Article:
Abu Dhabi: Planting mangroves using drones?
That's what the Environment Agency - Abu Dhabi (EAD) aims to do as it unveiled the “Ghars Al Emarat” (UAE Planting Initiative), a programme initiated in conjunction with the Abu Dhabi Climate Change Strategy, Abu Dhabi Mangrove Initiative, and the UAE’s hosting of the 28th Conference of the Parties (COP28).
During the upcoming final quarter of this year, mangroves will be strategically planted in the most optimal coastal habitats for their growth. These carefully chosen locations include the Marawah Marine Biosphere Reserve, Al Mirfa City, and Jubail Island, where natural mangrove ecosystems already thrive.
This timeframe aligns with the ideal season for planting this species, ensuring the best conditions for their successful establishment.
Mangrove planting via drone
The “Ghars Al Emarat” initiative introduces a novel approach to mangrove planting, utilising innovative methods such as drone dispersal.
For each attendee at the conference, approximately 10 mangrove trees will be planted, contributing to the preservation and expansion of this vital ecosystem.
Under the patronage of Sheikh Hamdan bin Zayed Al Nahyan, Ruler’s Representative in Al Dhafra Region and Chairman of the EAD’s Board of Directors, this initiative aligns with the UAE Year of Sustainability in 2023.
Mangroves will be planted during the last quarter of this year, which is the best time for planting this species, within the most suitable coastal environments for growth, such as the Marawah Marine Biosphere Reserve, Al Mirfa City and Jubail Island, where natural mangroves already exist.
This initiative also supports the goals of the Abu Dhabi Mangrove Initiative, provides a platform for developing innovative solutions for conserving and restoring mangroves, helps mitigate the effects of climate change, and raises awareness of their importance.
Dr. Sheikha Salem Al Dhaheri, Secretary-General of EAD, said: “This initiative aims to support Goal 13 of the United Nations Sustainable Development Goals related to ‘climate action’, which calls for urgent measures to be taken to address climate change and its impacts. It also supports national initiatives, including the UAE Net Zero by 2050 climate neutrality strategic initiative, which aligns with the UAE’s goal of planting 100 million mangroves by 2030.”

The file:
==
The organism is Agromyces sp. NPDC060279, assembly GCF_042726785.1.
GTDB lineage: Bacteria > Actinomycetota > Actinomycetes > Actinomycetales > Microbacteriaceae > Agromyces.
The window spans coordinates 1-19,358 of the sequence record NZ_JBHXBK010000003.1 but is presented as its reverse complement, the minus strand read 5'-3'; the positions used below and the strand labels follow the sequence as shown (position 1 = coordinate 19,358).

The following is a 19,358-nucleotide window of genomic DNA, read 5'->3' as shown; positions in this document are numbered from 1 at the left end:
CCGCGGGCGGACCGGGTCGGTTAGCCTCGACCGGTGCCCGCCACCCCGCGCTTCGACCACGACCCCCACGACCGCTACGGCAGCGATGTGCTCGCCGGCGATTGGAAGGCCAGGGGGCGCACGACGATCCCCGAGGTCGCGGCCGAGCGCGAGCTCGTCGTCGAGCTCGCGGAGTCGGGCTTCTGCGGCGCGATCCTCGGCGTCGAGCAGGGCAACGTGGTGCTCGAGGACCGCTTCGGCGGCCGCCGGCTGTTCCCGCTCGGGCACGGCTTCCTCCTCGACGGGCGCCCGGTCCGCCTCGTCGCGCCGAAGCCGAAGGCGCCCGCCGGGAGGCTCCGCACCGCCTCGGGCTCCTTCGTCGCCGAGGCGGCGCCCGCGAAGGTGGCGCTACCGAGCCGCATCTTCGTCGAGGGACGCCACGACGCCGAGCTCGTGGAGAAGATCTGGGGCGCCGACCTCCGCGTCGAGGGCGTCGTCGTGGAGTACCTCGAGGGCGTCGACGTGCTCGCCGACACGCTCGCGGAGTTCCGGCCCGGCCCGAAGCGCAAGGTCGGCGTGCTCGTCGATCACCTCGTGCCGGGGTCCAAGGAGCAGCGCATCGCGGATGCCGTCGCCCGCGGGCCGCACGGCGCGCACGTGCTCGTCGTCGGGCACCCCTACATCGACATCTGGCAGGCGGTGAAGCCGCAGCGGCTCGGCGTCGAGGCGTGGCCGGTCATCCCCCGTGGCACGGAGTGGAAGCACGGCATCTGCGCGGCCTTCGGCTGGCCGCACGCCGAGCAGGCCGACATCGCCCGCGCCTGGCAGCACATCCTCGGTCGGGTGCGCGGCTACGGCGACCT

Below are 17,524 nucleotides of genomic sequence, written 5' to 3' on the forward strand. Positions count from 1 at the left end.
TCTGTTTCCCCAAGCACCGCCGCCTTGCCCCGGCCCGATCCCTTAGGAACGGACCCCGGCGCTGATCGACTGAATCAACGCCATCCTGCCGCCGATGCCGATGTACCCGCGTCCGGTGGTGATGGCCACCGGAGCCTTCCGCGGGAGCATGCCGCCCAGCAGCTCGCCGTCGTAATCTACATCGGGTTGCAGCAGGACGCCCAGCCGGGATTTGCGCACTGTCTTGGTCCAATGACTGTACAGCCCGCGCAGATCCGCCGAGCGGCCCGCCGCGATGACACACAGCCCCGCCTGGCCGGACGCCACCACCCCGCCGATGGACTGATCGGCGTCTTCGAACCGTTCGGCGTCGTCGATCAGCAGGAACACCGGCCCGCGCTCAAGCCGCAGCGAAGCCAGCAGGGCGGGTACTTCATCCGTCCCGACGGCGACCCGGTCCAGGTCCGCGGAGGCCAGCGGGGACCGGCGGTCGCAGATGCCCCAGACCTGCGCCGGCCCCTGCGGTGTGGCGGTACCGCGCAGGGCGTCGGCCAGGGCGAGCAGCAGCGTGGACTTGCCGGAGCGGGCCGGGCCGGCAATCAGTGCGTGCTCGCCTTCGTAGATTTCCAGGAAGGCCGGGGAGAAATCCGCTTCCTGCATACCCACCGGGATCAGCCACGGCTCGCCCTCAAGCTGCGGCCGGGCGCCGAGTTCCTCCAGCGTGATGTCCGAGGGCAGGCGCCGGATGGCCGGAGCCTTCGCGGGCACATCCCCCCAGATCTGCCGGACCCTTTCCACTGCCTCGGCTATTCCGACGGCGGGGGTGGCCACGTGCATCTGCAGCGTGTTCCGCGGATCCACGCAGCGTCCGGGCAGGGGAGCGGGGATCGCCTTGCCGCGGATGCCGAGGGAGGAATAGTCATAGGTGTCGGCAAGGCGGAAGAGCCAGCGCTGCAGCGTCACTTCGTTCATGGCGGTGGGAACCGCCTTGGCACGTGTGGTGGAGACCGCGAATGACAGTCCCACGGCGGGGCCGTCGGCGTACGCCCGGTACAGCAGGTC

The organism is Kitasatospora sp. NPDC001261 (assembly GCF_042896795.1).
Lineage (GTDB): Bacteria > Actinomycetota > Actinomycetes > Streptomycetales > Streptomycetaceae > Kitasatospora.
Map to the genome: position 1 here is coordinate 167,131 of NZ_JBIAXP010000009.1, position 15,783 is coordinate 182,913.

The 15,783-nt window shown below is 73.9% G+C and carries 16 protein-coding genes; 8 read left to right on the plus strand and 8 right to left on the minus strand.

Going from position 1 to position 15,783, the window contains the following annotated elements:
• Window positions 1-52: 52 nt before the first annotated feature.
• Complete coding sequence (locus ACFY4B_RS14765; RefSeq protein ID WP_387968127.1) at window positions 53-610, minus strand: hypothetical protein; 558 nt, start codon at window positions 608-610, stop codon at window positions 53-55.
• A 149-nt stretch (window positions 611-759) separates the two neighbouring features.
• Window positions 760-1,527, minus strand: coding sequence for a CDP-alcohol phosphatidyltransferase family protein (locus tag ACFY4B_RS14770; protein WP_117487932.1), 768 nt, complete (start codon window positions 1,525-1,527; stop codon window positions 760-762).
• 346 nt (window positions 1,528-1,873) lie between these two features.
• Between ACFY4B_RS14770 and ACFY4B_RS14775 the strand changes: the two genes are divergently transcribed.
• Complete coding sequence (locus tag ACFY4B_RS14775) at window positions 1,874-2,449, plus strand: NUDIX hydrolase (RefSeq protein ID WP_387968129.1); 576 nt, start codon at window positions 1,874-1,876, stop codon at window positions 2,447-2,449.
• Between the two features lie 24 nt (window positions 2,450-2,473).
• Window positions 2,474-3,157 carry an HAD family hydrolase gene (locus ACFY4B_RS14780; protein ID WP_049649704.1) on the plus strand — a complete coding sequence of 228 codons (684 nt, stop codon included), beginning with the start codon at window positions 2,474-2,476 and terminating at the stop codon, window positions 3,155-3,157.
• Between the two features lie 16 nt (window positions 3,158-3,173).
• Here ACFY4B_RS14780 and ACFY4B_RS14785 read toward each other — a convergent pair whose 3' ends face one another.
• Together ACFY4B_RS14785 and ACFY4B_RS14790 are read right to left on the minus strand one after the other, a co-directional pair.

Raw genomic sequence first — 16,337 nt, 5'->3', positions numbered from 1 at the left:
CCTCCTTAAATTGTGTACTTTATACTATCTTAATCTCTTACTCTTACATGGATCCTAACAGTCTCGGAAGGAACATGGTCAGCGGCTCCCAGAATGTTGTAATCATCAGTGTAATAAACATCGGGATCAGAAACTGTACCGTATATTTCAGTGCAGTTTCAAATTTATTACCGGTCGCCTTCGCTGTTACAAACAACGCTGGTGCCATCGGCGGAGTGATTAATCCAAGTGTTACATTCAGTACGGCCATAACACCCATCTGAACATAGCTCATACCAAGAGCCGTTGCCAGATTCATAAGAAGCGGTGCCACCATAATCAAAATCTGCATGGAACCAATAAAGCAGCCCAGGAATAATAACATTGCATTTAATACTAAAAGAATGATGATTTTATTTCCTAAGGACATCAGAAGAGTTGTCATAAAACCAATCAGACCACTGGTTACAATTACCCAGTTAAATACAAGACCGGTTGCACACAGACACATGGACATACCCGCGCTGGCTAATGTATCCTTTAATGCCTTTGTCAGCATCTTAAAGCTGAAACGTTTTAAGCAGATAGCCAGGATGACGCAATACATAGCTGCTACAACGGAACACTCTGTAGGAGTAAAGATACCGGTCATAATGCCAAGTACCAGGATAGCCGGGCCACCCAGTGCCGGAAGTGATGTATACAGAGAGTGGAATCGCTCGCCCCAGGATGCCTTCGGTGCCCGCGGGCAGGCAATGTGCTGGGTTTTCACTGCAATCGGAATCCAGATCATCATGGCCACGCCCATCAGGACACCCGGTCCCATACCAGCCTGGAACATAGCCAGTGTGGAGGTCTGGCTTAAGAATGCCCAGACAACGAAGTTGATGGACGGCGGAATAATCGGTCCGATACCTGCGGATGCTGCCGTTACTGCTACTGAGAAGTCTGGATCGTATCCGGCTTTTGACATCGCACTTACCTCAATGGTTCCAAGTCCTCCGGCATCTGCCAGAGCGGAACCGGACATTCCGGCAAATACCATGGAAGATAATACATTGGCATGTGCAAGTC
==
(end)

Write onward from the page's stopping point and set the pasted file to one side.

“This initiative also highlights the UAE’s commitment to achieving climate neutrality and promoting nature-based solutions to reduce the effects and adapt to climate change and reduce the environmental footprint of conference visitors, at the rate of absorbing one tonne of carbon for every 5,000 mangrove trees,” Dr. Shaikha added.
Razan Al Mubarak, UN Climate Change High-Level Champion for COP28, said: “Building a resilient, net-zero future depends on halting nature loss and restoring our natural ecosystems. Nature-based solutions, including those involving mangroves, have the potential to supply over a third of our climate mitigation needs and build resilience to the effects of climate change. I welcome this EAD-led initiative, which both raises awareness and takes action to restore and protect mangroves in the UAE.”
Role of mangroves
Mangroves are among the most productive coastal ecosystems in the world and are, therefore, extremely important as they provide various ecological and economic services. Mangroves help mitigate the effects of climate change, as they absorb greenhouse gases and can store and sequester carbon.
In Abu Dhabi, the trees support a wide range of biodiversity that live in them.
Mangroves also play an essential role in protecting neighbouring habitats such as seagrass beds and coral reefs from sedimentation, as well as helping to improve water quality and supporting ecotourism activities.
Abu Dhabi hosts 85 percent of the UAE’s mangroves, and as part of its strategy, the Agency is working to study and preserve these important coastal habitats. Thanks to mangrove rehabilitation projects, Abu Dhabi has witnessed an increase in the size of its mangrove areas.
Efforts to restore mangroves in the UAE date back to the 1970s, when the late Sheikh Zayed launched extensive afforestation programmes to plant mangroves on the country’s beaches.
Since its inception, EAD has continued Sheikh Zayed’s efforts via a range of afforestation programmes in cooperation with its concerned partners, which include the planting of 40 million mangroves since restoration efforts began, on islands and in various regions, including Saadiyat, Jubail, Yas, Hudayriat, Abu Al-Abyad and Al Dhanna.